Eric Orr Film Documentary
I hold these works of Eric Orr very dear to my heart as I had the honor and the pleasure of representing and exhibiting the artist from 1984 until 1994, when I moved my gallery to Santa Monica. Eric Orr was an incredible artist and his works are vastly underappreciated in the context of both Light and Space works from the West Coast and his painting and sculpture of the Eighties and Nineties. I would highly recommend that you view the excellent film on his life and work recently released by his daughter, Elizabeth Orr.
The film is called “Crazy Wisdom,” in honor of the kind of holy madness that Orr admired in Buddhist thought, and that he lived every moment of his life. Peggy Orr says that her husband was “a showman, a personality, a genius…” His friends, interviewed by Elizabeth for her film, concur, and have a few more comments on top of that. For your reference, you can view a two-minute trailer for this film online at the following link:
ERIC ORR (1939-1998)
Without Red, 1983
Oil, blood, and chinese hair on canvas with lead frame and gold leaf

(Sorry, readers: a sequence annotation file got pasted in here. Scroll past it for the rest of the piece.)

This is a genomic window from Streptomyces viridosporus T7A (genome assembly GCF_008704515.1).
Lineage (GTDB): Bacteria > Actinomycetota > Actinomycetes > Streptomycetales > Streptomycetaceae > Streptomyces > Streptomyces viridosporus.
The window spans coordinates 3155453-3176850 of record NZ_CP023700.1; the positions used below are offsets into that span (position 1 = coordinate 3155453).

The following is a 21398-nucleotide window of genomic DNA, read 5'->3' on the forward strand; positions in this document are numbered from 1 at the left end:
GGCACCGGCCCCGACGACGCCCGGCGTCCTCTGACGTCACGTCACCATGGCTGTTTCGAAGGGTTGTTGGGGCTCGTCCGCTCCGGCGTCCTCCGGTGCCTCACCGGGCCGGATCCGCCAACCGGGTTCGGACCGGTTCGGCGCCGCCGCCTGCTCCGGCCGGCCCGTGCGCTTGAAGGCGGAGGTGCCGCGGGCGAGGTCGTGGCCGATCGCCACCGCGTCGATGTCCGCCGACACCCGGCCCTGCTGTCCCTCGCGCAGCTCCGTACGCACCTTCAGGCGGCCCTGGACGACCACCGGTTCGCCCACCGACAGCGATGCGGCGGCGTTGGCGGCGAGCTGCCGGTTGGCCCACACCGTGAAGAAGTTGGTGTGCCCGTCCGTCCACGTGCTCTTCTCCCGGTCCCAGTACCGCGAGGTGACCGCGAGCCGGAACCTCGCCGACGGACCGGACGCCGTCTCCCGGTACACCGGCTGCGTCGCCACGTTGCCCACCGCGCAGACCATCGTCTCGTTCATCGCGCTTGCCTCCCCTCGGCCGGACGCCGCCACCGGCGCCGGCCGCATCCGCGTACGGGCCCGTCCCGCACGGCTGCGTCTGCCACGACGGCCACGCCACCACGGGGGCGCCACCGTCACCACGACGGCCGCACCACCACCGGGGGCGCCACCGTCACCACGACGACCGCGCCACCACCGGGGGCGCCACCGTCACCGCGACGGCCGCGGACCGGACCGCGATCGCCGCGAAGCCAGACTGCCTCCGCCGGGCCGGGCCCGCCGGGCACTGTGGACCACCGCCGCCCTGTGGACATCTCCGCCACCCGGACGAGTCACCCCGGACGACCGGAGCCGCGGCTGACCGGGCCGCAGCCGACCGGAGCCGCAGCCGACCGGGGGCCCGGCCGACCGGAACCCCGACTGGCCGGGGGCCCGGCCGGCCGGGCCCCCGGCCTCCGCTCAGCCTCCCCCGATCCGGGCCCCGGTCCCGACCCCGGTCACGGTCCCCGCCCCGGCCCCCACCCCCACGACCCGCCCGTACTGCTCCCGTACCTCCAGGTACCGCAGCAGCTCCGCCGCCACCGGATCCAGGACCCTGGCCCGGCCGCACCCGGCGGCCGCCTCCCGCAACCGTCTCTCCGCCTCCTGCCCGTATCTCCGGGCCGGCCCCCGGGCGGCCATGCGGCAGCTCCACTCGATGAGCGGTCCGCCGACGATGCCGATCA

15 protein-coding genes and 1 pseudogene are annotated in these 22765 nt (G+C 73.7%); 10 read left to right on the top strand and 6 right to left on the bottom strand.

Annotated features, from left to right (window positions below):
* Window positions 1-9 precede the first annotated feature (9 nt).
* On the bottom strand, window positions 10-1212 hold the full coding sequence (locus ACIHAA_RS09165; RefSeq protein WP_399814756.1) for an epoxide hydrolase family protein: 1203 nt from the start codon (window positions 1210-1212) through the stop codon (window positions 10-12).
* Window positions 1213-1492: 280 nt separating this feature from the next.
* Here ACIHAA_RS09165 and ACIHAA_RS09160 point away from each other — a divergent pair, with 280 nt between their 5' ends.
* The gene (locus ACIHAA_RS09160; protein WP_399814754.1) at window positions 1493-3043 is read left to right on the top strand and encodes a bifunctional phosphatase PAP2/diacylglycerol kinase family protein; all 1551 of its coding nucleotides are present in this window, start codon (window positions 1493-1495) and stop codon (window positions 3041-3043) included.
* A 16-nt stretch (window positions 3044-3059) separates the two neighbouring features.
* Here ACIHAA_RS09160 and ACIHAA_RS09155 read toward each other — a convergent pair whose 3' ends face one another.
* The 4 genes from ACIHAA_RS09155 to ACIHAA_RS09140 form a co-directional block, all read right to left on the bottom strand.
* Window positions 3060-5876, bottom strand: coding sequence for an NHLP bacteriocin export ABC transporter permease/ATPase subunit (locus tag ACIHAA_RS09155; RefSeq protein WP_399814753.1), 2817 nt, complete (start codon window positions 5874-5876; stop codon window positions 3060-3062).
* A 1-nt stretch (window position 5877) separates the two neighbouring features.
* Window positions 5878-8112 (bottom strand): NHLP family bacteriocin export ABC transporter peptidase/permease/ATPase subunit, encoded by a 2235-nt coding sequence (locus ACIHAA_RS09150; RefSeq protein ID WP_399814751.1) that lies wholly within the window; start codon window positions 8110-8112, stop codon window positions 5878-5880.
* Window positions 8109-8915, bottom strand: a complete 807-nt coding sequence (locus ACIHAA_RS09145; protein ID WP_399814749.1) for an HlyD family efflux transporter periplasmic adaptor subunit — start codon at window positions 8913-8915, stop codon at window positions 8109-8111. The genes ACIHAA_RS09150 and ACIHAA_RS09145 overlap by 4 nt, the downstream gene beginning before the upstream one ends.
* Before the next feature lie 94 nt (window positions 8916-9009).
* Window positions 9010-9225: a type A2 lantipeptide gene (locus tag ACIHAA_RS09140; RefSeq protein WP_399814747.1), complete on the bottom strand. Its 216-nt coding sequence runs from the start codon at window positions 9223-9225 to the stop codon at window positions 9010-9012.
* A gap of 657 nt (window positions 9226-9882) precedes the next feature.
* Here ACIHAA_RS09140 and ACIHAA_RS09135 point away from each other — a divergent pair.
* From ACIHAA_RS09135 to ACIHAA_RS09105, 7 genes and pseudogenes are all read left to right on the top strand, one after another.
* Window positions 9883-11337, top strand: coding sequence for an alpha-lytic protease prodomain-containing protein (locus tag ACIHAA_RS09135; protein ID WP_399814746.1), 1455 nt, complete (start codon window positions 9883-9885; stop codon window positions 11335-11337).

29 × 24 × 1 1/2 in / 73.7 × 61 × 3.8 cm
In both his installations, sculpture and paintings, Eric Orr worked with elemental qualities of natural materials; stone, metal, water, and fire, gold leaf, lead, blood, human skull, and AM/FM radio parts. Orr worked with the phenomenological exploration of perception. His body of work also includes monochromatic paintings, and large-scale fountains (with water & fire). His work was influenced by a religio-philosophical conceptualization of space icons found in ancient religions and cultures, such as Egyptian symbolism and Buddhist Spiritualism. Orr is associated with Light and Space, a group of mostly West Coast artists whose work is primarily concerned with perceptual experience stemming from the viewer’s interaction with their work. “The space itself changes you, instead of an object.”
He was “an outlaw,” says Kent Hodgetts, “a raconteur,” says Larry Bell, “terrifically literate,” says Maurice Tuchman. Susan Kaiser Vogel remembers his “unconditional friendship,” and that he provided “adventures in the crazy zone.” Orr was, in fact, California’s version of Yves Klein, a metaphysical adventurer who was unafraid of limits and who saw potential where others saw impediments and voids.
Zero Mass, 1972-1973,
By his death in 1998, Eric Orr had fearlessly taken his experiential art in an astonishing range of directions, while at the same time remaining interested in essential experiences and elements. He might have been surprised to find that his work has had a kind of reincarnation through the efforts of his children. “I also relate to early Buddhism in that I have no sense of the afterlife,” he once told me. “I think we’re like television sets, and when we die, the off button is pushed and the show is over.”
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